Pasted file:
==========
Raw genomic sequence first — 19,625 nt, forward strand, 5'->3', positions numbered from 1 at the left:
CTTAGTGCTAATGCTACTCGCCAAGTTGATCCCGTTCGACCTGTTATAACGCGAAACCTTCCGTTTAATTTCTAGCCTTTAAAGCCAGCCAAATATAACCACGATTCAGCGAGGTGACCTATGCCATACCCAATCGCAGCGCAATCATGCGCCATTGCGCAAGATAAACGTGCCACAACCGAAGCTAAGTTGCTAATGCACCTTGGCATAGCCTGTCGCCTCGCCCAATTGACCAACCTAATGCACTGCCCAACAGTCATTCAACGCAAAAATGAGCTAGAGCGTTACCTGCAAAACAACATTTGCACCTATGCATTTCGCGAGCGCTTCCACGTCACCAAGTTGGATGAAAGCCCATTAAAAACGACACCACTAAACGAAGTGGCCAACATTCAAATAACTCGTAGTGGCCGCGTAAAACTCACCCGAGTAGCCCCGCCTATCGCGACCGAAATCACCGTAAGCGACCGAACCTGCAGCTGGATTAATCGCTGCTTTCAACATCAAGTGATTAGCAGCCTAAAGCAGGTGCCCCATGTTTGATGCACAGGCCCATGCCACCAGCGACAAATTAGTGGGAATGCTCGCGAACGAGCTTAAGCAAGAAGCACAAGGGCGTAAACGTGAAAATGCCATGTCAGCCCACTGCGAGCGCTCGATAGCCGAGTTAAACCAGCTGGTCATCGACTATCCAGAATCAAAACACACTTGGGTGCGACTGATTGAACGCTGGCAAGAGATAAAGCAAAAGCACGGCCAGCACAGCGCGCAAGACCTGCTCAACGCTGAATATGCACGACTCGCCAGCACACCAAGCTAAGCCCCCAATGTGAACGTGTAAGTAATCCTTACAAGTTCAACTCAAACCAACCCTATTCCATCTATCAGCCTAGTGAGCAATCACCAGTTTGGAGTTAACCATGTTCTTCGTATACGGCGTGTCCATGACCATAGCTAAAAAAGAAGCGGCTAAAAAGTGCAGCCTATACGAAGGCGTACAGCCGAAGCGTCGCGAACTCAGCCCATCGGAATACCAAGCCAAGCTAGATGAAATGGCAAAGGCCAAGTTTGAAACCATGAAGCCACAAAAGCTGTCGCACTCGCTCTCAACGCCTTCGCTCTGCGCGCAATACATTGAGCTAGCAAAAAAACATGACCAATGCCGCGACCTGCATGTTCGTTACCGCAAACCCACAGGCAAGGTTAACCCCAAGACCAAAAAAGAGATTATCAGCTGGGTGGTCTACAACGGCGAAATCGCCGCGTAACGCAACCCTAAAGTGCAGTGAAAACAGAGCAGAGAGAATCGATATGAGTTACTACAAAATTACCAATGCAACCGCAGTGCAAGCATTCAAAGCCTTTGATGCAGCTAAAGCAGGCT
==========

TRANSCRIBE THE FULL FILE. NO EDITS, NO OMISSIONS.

Raw genomic sequence first — 19,625 nt, forward strand, 5'->3', positions numbered from 1 at the left:
CTTAGTGCTAATGCTACTCGCCAAGTTGATCCCGTTCGACCTGTTATAACGCGAAACCTTCCGTTTAATTTCTAGCCTTTAAAGCCAGCCAAATATAACCACGATTCAGCGAGGTGACCTATGCCATACCCAATCGCAGCGCAATCATGCGCCATTGCGCAAGATAAACGTGCCACAACCGAAGCTAAGTTGCTAATGCACCTTGGCATAGCCTGTCGCCTCGCCCAATTGACCAACCTAATGCACTGCCCAACAGTCATTCAACGCAAAAATGAGCTAGAGCGTTACCTGCAAAACAACATTTGCACCTATGCATTTCGCGAGCGCTTCCACGTCACCAAGTTGGATGAAAGCCCATTAAAAACGACACCACTAAACGAAGTGGCCAACATTCAAATAACTCGTAGTGGCCGCGTAAAACTCACCCGAGTAGCCCCGCCTATCGCGACCGAAATCACCGTAAGCGACCGAACCTGCAGCTGGATTAATCGCTGCTTTCAACATCAAGTGATTAGCAGCCTAAAGCAGGTGCCCCATGTTTGATGCACAGGCCCATGCCACCAGCGACAAATTAGTGGGAATGCTCGCGAACGAGCTTAAGCAAGAAGCACAAGGGCGTAAACGTGAAAATGCCATGTCAGCCCACTGCGAGCGCTCGATAGCCGAGTTAAACCAGCTGGTCATCGACTATCCAGAATCAAAACACACTTGGGTGCGACTGATTGAACGCTGGCAAGAGATAAAGCAAAAGCACGGCCAGCACAGCGCGCAAGACCTGCTCAACGCTGAATATGCACGACTCGCCAGCACACCAAGCTAAGCCCCCAATGTGAACGTGTAAGTAATCCTTACAAGTTCAACTCAAACCAACCCTATTCCATCTATCAGCCTAGTGAGCAATCACCAGTTTGGAGTTAACCATGTTCTTCGTATACGGCGTGTCCATGACCATAGCTAAAAAAGAAGCGGCTAAAAAGTGCAGCCTATACGAAGGCGTACAGCCGAAGCGTCGCGAACTCAGCCCATCGGAATACCAAGCCAAGCTAGATGAAATGGCAAAGGCCAAGTTTGAAACCATGAAGCCACAAAAGCTGTCGCACTCGCTCTCAACGCCTTCGCTCTGCGCGCAATACATTGAGCTAGCAAAAAAACATGACCAATGCCGCGACCTGCATGTTCGTTACCGCAAACCCACAGGCAAGGTTAACCCCAAGACCAAAAAAGAGATTATCAGCTGGGTGGTCTACAACGGCGAAATCGCCGCGTAACGCAACCCTAAAGTGCAGTGAAAACAGAGCAGAGAGAATCGATATGAGTTACTACAAAATTACCAATGCAACCGCAGTGCAAGCATTCAAAGCCTTTGATGCAGCTAAAGCAGGCT